The pressures of the coronavirus pandemic have also led to changes in many data centers. This new business environment has forced companies to embrace modernization, especially those that may have previously lagged behind on needed changes.
Here are four ways that I’m seeing savvy IT and business leaders improve their data center infrastructure and operations through digital transformation.
1. Virtual Desktop Infrastructure to Support Remote Users
Believe it or not, some customers I work with hadn’t embraced virtualization at all going into 2020; their data centers were still bare metal. Many companies that embraced server virtualization in their data centers long ago still hadn’t taken full advantage of the possibilities of virtual desktop infrastructure.
With so many employees working remotely, VDI gives organizations a streamlined, secure way to provide remote workers with access to the technology tools they need to do their jobs. Additionally, VDI can help ease the management burden on IT shops, many of them sorely challenged by the additional responsibilities of the COVID-19 era. It’s much simpler for a help desk and infrastructure team to manage thousands of VDI sessions than thousands of disparate laptops with varying images. Some organizations opt for cloud desktops, while others host their VDI environments in their own data centers. In either setup, a robust VDI deployment typically requires an accompanying investment in storage and networking upgrades.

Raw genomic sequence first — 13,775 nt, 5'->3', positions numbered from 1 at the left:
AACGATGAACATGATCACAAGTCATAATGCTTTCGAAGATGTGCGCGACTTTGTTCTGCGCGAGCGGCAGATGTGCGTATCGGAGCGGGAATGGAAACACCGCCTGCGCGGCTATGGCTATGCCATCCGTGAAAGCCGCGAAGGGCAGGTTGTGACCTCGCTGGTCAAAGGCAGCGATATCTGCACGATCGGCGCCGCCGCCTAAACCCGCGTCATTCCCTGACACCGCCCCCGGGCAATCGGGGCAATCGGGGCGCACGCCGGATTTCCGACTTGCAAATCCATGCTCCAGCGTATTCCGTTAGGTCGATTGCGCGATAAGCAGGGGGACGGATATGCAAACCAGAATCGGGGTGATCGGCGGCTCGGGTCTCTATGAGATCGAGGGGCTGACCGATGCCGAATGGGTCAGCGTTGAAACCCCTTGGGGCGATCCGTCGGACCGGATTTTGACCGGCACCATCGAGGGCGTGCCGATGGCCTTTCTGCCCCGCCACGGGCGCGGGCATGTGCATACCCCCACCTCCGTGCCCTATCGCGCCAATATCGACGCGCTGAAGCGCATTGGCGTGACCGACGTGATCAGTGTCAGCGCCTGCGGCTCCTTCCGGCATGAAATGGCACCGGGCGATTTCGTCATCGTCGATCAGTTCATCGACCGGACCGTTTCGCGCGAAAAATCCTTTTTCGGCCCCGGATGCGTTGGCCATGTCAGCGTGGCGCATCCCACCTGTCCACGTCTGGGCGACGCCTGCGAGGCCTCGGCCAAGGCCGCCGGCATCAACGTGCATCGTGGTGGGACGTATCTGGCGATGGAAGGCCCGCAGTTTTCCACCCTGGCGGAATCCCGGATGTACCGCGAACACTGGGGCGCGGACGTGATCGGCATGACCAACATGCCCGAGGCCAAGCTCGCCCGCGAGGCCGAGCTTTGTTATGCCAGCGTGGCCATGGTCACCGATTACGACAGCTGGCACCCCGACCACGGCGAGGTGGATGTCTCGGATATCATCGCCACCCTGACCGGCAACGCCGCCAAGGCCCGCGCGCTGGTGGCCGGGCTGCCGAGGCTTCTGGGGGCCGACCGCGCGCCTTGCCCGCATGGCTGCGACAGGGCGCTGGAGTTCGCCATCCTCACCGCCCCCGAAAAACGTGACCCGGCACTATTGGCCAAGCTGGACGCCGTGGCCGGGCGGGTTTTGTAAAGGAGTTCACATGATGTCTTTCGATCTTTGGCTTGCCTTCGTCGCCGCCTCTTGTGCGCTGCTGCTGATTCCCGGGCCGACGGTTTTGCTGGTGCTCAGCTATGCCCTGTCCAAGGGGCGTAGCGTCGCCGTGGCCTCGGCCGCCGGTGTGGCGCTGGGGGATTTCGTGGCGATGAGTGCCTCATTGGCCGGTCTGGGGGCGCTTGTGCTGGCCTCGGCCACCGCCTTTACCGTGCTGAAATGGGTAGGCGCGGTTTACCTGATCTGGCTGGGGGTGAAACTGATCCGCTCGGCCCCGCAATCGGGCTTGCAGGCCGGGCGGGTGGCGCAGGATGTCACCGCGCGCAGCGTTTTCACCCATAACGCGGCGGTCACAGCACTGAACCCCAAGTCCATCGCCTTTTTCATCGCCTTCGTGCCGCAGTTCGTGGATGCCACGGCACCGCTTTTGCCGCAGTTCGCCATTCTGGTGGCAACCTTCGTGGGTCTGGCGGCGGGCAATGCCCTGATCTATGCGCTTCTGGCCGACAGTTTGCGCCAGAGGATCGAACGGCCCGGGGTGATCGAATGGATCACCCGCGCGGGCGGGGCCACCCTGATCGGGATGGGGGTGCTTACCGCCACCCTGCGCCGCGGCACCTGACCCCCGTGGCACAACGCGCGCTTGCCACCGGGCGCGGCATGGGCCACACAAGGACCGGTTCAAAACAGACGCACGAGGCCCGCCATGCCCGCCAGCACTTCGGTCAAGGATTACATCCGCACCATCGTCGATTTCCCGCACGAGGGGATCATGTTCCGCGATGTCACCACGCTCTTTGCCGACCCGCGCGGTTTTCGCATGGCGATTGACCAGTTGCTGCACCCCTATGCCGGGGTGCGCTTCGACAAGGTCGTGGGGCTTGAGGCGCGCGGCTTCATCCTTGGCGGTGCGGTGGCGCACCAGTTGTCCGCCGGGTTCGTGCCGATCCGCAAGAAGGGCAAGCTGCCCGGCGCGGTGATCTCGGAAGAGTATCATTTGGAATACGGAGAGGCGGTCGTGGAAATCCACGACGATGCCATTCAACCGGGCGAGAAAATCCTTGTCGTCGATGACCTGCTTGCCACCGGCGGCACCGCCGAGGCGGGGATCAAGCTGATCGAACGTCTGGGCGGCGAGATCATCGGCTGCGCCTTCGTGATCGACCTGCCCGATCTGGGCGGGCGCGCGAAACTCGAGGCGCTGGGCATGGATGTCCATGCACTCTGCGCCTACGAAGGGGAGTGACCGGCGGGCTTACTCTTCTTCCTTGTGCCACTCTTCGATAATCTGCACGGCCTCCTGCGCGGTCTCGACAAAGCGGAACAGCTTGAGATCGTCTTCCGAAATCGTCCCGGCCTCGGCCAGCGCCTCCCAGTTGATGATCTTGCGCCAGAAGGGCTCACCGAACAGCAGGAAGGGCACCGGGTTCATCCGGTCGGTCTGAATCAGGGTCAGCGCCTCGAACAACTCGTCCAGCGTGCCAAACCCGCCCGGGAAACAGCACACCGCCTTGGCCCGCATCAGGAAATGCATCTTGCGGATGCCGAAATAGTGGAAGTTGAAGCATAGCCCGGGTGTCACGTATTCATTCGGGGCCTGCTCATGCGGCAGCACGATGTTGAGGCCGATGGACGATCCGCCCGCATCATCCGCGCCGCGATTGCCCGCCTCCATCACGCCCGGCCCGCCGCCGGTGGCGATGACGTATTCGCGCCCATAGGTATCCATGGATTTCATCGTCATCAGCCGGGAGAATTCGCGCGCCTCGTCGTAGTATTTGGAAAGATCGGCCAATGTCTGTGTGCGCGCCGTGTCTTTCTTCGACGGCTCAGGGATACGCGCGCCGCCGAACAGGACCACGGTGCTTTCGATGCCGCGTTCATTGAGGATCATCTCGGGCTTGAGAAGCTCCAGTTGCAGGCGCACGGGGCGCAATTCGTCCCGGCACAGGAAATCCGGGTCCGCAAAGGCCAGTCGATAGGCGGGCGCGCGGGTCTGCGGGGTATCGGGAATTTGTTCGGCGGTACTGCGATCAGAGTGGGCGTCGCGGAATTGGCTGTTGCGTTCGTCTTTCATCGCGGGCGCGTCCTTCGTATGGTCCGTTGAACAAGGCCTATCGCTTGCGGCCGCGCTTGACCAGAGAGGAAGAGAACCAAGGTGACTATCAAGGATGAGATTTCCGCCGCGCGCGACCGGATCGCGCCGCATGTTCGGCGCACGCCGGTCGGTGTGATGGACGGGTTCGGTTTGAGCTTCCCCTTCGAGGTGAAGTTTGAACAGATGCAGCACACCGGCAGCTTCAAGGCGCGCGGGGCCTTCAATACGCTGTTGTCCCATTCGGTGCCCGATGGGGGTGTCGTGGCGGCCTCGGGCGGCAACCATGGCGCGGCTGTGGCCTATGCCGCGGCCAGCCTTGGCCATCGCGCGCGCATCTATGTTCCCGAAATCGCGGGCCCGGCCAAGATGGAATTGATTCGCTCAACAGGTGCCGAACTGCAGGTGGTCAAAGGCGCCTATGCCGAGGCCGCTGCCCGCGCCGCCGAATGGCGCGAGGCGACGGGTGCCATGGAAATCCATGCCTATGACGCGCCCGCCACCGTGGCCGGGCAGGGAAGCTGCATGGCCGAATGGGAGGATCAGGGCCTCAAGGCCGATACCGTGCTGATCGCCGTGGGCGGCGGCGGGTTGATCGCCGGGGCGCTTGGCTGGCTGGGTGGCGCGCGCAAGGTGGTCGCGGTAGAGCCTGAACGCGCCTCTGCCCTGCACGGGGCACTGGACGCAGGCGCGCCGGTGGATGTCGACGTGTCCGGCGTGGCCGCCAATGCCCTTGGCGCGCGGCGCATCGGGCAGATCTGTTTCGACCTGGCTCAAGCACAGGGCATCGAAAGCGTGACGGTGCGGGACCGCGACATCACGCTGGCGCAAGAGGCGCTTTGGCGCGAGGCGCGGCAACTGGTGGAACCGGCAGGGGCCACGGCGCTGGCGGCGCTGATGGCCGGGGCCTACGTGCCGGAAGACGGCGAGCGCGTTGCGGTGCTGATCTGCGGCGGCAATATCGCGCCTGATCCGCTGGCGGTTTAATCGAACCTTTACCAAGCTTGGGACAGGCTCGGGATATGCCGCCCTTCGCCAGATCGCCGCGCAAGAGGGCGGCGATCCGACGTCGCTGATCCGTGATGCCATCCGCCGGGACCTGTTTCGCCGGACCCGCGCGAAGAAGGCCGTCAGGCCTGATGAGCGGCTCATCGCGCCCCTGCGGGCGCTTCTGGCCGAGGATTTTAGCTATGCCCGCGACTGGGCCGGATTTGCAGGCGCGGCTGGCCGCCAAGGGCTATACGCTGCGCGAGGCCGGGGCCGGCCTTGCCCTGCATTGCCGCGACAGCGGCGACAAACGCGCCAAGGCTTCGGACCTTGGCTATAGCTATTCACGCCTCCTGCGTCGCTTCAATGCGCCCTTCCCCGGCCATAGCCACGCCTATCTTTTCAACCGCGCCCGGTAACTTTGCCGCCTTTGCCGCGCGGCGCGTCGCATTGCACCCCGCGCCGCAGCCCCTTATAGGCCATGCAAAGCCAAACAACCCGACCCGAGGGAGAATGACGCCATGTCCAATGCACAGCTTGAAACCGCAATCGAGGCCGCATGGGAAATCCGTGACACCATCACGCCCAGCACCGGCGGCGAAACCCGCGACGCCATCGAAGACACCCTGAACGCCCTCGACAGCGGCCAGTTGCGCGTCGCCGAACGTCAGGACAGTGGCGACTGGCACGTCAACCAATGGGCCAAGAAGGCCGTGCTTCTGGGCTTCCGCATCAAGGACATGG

2. Accelerated Use of Software as a Service
The move to cloud software, or Software as a Service, is nothing new. Even before the pandemic hit, many organizations had migrated at least their email environments to the cloud. However, we’re seeing that the current remote work environment is spurring many organizations to expand their SaaS deployments, giving users direct access to cloud-hosted software programs without having to ping the corporate network.
Many of these companies were already looking to move to the cloud for solutions such as office productivity suites, enterprise resource planning tools or customer relationship management systems. The pandemic has accelerated the moves that businesses were already looking to make.
3. Increased Attention to Disaster Recovery Capabilities
There’s a difference between basic security and backup tools and true disaster recovery solutions. This difference is even more important at a time when nearly everyone is doing at least some work outside the corporate network, exposing themselves (and their companies) to threats such as ransomware attacks. A number of companies are taking this period as a wakeup call, adopting a security posture to prevent attacks and investing in DR solutions that will allow them to recover their data and get their systems back up and running in a timely manner if there is a breach.
4. Improved Training for Cloud Environments
My LinkedIn feed is filled with notifications about contacts who have recently earned new cloud certifications for environments such as Amazon Web Services, Microsoft Azure and Google Cloud. I don’t know whether these people are seeking out these training programs on their own or whether their companies are taking the initiative to train their employees. I can tell you what should be happening: Businesses should be taking every opportunity to train up their IT workers for cloud environments.
A shortage of cloud-trained workers has plagued companies in recent years, and it’s often less expensive and more effective to train internal employees than to hire from outside. With the acceleration of digital transformation over the past year, cloud-trained IT professionals will likely find themselves in even higher demand. If companies won’t train their employees for digital transformation, top talent will leave for organizations that will.